Treating Compulsive Nail Biting

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Tips and Strategies to Stop Compulsive Nail Biting

Compulsive nail biting is a body focused repetitive behavior that results in the destruction of one's own fingernails and often the skin around the nails and cuticles. People who suffer from compulsive nail-biting may experience bleeding, bruises, infections, or even permanent damage to the fingers.
The behavior is often unconscious, and people with this compulsion may have difficulty stopping because they may be unaware of their actions.

Keep the Hands Busy

Fidget toys to keep the hands busy can be an important aid in treating difficulties like compulsive nail biting.
A pocket koosh ball is a good way to occupy the fingers.

Strategies to Reduce Nail Biting

The idea of treatment is to find as many alternatives to nail biting as possible until the urge to pull eventually fades away. The strategies below provide alternatives to biting by keeping hands busy and reducing cues that tend to lead to biting.

  • Monitoring and recording all instances of nail-biting to increase awareness and interrupt process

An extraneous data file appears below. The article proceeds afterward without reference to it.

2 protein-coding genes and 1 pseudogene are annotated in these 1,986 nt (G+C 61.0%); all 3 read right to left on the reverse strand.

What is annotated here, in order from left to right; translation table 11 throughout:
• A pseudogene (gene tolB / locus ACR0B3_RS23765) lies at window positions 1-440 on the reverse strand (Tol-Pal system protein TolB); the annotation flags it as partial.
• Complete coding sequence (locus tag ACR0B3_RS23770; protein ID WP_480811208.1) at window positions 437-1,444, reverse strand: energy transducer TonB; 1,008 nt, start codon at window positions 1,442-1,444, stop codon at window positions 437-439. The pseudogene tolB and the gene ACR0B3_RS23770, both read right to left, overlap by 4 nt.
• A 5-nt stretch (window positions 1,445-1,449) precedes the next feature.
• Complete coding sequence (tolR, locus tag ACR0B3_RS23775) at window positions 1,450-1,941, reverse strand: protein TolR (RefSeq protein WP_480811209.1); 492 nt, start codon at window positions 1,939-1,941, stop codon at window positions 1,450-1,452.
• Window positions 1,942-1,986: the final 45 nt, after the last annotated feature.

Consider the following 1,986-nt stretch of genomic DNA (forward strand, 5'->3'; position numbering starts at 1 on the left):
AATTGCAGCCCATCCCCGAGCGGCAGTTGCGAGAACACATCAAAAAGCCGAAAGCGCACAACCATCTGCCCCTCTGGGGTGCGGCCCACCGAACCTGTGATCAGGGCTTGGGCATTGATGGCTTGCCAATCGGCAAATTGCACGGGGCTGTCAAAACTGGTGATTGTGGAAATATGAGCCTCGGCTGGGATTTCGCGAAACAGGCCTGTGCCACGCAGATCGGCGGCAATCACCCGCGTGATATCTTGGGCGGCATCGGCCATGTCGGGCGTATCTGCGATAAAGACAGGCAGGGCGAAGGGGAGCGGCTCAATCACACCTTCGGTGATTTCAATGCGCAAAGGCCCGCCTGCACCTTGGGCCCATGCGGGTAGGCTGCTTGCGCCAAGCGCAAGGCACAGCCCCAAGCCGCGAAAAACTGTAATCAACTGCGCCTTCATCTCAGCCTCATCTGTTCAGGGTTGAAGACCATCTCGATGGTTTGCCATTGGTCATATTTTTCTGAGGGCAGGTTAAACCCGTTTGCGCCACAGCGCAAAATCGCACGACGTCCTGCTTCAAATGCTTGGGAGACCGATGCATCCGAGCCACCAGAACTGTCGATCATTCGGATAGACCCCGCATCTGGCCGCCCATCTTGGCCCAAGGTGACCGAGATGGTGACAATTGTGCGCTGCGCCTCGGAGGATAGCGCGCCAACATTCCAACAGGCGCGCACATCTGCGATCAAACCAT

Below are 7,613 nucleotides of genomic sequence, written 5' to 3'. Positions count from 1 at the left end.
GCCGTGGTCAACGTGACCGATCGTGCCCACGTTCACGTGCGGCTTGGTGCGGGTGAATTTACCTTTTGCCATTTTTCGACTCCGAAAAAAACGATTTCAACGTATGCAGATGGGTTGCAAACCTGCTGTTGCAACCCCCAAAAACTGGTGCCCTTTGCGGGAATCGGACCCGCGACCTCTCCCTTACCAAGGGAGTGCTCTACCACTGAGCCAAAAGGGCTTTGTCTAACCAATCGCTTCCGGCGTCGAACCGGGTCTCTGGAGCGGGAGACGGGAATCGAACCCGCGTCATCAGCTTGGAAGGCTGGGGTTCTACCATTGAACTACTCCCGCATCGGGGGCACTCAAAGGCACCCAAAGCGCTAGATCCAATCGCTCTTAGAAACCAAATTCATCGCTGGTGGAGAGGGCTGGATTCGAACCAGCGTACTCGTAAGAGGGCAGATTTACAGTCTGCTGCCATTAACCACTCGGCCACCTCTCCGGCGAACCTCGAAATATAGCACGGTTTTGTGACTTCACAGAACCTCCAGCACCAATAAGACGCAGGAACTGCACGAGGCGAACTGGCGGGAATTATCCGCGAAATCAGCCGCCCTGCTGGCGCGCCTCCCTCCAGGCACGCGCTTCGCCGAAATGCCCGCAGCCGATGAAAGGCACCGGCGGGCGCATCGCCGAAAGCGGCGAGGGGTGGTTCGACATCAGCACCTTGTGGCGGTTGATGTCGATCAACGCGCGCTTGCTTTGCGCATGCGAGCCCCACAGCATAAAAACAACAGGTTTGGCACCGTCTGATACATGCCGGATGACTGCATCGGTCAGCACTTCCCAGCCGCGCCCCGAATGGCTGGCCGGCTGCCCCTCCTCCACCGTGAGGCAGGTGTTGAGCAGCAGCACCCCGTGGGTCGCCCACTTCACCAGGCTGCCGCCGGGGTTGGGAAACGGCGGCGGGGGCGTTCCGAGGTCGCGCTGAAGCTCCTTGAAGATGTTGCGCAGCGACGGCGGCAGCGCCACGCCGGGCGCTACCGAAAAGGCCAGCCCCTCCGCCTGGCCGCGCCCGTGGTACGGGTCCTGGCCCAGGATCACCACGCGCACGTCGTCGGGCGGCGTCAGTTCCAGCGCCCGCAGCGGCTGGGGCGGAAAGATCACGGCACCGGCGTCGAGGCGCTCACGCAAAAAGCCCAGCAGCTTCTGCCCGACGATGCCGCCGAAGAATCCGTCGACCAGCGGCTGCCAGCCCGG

• Strong smelling perfume on hands to increase awareness of when hands are near mouth

  • Jangly bracelet as an auditory cue to increase awareness of location of hands

  • Always carrying chewing gum to satisfy urges to chew

  • Always carrying toothpicks to satisfy urges to chew

  • Keeping carrots or celery handy to satisfy urges to chew

  • Regular manicures to prevent hangnails and rough cuticles that might trigger biting

  • Carrying a manicure set to provide an alternative to biting broken nails or rough cuticles

  • Wearing gloves when alone as a physical barrier to fingers

  • Band-aids over existing hangnails as a physical barrier to biting

  • Finger toys to keep hands occupied

  • Hand exercise aid to keep hands occupied and tired

  • Crafts such as beading or knitting to keep hands occupied

  • Stroking a pet to keep hands occupied

  • Fist clenching to resist the urge to bite

  • Hand lotion for smoother skin to reduce rough edges on cuticles, potential tactile or visual cues to bite

  • Bad tasting product on fingers to increase awareness of biting

  • Signs posted in places where biting is most likely to occur as a visual reminder (i.e. a computer screen saver with a "no biting" message)

References:
American Psychiatric Association. (2000). Diagnostic and statistical manual of mental disorders DSM-IV-TR. Washington, DC: American Psychiatric Association.

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